This past weekend, I was invited to the Museum of Fashion and Lifestyle History’s (MFLH) Taste History Culinary Tour of Lake Worth/Lantana. The tours, which travel to historic Lake Worth and Lantana, Delray Beach and Boynton Beach, partner with family-owned eateries, bakeries and non-profit cultural centers highlighting local artists. Along the way, you learn some of the history of the state of Florida, its cities, and historic buildings.
The tour began with boarding at Macy’s in Boynton Beach where participants were advised to arrive by 10:45am. As we headed off, our guide and Executive Director of MFLH, Lori Durante tells us about the Seminoles and Maroons, the three Seminole Wars, the Indian Removal Act, 1862 Homestead act, Henry Flagler’s construction of the railroad, the hurricane of 1928, and more.
We arrived at the City of Lake Worth, settled a few years after the Congress Homestead Act of 1862 by Samuel and Fannie James, former slaves. Lori points out the Gulfstream Hotel, which suffered financially after the 1928 hurricane, its roof was blown off and seven feet of sand deposited in the lobby. It was added to the U.S. National Register of Historic Places in 1983 and now scheduled to reopen.
Our stops included the Sabal Palm House Bed & Breakfast where we enjoyed fluffy homemade scones served with a cold hibiscus and cranberry tisane by The Orchid Tea Room. The tour continued at South Shores Tavern for Steak & Brie nachos, a new menu item that left my taste buds tap dancing. The walls were lined with the work of local artist Nicole Gallucio, on display through June 23rd.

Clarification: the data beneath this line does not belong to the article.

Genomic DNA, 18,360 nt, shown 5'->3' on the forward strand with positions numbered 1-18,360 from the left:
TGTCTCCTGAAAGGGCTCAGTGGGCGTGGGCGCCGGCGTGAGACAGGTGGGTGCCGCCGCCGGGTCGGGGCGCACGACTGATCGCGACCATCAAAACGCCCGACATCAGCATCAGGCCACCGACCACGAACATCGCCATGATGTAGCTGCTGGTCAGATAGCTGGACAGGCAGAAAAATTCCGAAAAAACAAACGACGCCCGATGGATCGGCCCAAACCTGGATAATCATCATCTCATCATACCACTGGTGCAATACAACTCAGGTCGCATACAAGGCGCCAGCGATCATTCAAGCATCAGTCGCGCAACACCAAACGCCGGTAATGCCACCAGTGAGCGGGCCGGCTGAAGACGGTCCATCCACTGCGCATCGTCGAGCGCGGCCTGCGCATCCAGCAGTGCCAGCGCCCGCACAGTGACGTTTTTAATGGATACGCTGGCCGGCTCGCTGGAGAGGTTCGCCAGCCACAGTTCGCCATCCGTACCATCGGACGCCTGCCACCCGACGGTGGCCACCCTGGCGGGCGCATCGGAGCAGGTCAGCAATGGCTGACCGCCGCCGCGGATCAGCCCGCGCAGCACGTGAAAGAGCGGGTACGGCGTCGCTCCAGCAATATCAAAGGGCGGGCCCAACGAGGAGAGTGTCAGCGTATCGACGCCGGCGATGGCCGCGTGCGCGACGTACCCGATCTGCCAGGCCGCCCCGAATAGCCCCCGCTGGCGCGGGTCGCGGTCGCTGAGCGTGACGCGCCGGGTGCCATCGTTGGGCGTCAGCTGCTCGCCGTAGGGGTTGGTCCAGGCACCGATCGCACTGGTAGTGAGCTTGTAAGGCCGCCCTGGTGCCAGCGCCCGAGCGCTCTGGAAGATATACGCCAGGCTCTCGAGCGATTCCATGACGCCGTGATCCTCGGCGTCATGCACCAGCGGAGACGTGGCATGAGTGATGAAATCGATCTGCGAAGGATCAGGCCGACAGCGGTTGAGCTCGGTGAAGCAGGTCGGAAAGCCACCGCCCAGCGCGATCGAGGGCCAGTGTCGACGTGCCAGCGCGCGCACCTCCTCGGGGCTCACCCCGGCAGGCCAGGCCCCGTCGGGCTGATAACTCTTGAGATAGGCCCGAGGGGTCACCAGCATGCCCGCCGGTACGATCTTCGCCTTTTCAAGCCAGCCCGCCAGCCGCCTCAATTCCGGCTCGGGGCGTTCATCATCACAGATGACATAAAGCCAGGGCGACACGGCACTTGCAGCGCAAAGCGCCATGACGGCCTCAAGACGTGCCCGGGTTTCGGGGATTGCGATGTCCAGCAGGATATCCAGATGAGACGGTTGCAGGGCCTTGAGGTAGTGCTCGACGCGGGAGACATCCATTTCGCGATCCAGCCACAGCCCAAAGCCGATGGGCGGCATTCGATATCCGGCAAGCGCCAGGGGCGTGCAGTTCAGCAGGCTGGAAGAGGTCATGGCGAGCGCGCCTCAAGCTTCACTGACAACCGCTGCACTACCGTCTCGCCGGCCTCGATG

We then headed to the Lake Worth Art League, followed by Java Juice Bar, conveniently located next to Taco Lady, for a strawberry banana pineapple smoothie. There, we were greeted by Lake Worth Commissioner Andy Amoroso, who spoke of some of the city’s upcoming events. I asked about the inaugural Sand Sculpting & Seafood Festival which took place on the beach in January. He confirmed that it will recur in 2015.
We made our way to Artisans on the Ave, the sun probably enjoying a good laugh from scorching us to a crisp. Lori had the foresight to bring a hat… definitely a good idea if you’re heading, especially this time of year.
Then to Brogues Down Under for sausage rolls and pavlova pie, a meringue-based dessert named after Russian ballet dancer Anna Pavlova. We stopped in front of the Lake Worth Playhouse, one of the oldest playhouses in Florida. It was actually destroyed in the 1928 hurricane, and rumor is the theatre is “haunted”.
Our last stop was at the Wine and Cheese Cafe in Lantana, We stuffed our face with their most popular dish, the Conga rice bowl salad, made with goat cheese, chicken salad, pine nuts, green apples, golden raisins, and served on a bed of Basmati rice, salad, onions, and drizzled with extra virgin olive oil.
With a plate of the Conga rice bowl in hand for the bus driver, shared out by owner Judy, Lori led the way back to the bus… our bellies full.
Taste History Culinary Tour takes place every second, third and fourth Saturday of each month.
Find other events taking place in South Florida this month.